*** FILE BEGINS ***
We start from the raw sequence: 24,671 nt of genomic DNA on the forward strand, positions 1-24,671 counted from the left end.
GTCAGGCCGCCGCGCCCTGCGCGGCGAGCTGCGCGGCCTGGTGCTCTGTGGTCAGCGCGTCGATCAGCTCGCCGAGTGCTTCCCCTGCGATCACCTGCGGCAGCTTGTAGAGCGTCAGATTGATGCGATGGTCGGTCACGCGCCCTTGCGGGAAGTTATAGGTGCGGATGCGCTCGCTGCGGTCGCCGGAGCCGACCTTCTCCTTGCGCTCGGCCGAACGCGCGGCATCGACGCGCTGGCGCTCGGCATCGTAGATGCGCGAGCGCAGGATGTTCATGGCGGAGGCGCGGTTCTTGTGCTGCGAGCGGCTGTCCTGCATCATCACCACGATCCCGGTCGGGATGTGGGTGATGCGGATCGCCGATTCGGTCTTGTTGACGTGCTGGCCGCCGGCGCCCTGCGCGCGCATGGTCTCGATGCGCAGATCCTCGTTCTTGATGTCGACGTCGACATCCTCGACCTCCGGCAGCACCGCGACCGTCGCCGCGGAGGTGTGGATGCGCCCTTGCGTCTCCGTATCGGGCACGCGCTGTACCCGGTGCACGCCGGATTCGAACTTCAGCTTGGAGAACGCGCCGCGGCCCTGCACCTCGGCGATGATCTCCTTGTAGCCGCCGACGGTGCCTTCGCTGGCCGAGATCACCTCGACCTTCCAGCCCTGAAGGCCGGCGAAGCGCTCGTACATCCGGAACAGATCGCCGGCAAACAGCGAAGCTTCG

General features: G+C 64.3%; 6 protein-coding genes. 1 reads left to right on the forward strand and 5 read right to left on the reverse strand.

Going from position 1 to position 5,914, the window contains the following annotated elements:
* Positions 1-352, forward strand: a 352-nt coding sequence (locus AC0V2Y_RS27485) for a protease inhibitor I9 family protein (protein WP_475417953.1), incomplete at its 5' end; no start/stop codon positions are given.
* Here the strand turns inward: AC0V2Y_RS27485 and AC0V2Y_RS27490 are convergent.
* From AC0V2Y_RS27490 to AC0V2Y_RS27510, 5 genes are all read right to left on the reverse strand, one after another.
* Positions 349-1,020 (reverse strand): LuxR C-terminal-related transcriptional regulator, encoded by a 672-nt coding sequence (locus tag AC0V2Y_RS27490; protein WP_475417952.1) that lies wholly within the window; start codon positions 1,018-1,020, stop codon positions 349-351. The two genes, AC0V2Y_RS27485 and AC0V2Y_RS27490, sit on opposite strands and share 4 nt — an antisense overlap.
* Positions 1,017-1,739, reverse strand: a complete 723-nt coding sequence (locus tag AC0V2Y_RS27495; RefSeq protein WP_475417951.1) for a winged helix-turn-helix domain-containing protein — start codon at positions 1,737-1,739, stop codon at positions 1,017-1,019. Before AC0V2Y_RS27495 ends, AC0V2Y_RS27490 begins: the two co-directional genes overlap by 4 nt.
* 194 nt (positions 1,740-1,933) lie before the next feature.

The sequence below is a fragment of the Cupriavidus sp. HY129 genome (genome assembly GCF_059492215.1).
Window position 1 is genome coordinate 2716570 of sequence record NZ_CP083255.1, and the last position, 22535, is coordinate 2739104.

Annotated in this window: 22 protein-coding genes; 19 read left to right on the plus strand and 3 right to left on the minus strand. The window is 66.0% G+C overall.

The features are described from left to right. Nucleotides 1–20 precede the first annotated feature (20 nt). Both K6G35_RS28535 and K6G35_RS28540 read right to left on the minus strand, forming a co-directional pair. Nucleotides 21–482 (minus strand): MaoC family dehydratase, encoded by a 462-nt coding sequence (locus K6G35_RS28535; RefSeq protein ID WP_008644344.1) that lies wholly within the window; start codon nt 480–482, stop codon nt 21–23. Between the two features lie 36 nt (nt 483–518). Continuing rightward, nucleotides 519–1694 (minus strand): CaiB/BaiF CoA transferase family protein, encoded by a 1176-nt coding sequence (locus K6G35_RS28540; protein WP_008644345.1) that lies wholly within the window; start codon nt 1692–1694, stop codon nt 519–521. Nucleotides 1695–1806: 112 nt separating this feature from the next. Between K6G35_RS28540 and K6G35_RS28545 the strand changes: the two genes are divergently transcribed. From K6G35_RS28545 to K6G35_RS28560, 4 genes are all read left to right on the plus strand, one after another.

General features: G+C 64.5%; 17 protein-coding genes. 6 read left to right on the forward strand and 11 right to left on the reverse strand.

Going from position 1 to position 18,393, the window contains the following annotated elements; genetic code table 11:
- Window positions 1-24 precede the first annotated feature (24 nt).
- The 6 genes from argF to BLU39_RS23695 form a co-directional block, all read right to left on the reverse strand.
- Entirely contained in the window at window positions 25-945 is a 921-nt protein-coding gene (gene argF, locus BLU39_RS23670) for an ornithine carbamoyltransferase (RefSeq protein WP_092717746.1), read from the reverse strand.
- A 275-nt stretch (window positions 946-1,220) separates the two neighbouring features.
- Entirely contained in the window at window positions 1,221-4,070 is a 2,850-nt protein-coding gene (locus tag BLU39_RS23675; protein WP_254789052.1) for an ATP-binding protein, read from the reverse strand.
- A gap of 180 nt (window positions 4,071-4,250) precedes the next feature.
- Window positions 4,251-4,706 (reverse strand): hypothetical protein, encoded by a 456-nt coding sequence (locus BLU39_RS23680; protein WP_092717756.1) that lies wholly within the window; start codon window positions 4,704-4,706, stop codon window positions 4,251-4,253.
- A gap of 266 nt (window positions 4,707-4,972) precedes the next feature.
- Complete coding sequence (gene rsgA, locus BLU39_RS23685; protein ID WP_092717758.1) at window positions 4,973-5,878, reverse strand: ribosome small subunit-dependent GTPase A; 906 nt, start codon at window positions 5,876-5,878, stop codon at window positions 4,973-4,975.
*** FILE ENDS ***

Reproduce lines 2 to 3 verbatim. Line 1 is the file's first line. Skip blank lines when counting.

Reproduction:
GTCAGGCCGCCGCGCCCTGCGCGGCGAGCTGCGCGGCCTGGTGCTCTGTGGTCAGCGCGTCGATCAGCTCGCCGAGTGCTTCCCCTGCGATCACCTGCGGCAGCTTGTAGAGCGTCAGATTGATGCGATGGTCGGTCACGCGCCCTTGCGGGAAGTTATAGGTGCGGATGCGCTCGCTGCGGTCGCCGGAGCCGACCTTCTCCTTGCGCTCGGCCGAACGCGCGGCATCGACGCGCTGGCGCTCGGCATCGTAGATGCGCGAGCGCAGGATGTTCATGGCGGAGGCGCGGTTCTTGTGCTGCGAGCGGCTGTCCTGCATCATCACCACGATCCCGGTCGGGATGTGGGTGATGCGGATCGCCGATTCGGTCTTGTTGACGTGCTGGCCGCCGGCGCCCTGCGCGCGCATGGTCTCGATGCGCAGATCCTCGTTCTTGATGTCGACGTCGACATCCTCGACCTCCGGCAGCACCGCGACCGTCGCCGCGGAGGTGTGGATGCGCCCTTGCGTCTCCGTATCGGGCACGCGCTGTACCCGGTGCACGCCGGATTCGAACTTCAGCTTGGAGAACGCGCCGCGGCCCTGCACCTCGGCGATGATCTCCTTGTAGCCGCCGACGGTGCCTTCGCTGGCCGAGATCACCTCGACCTTCCAGCCCTGAAGGCCGGCGAAGCGCTCGTACATCCGGAACAGATCGCCGGCAAACAGCGAAGCTTCG

General features: G+C 64.3%; 6 protein-coding genes. 1 reads left to right on the forward strand and 5 read right to left on the reverse strand.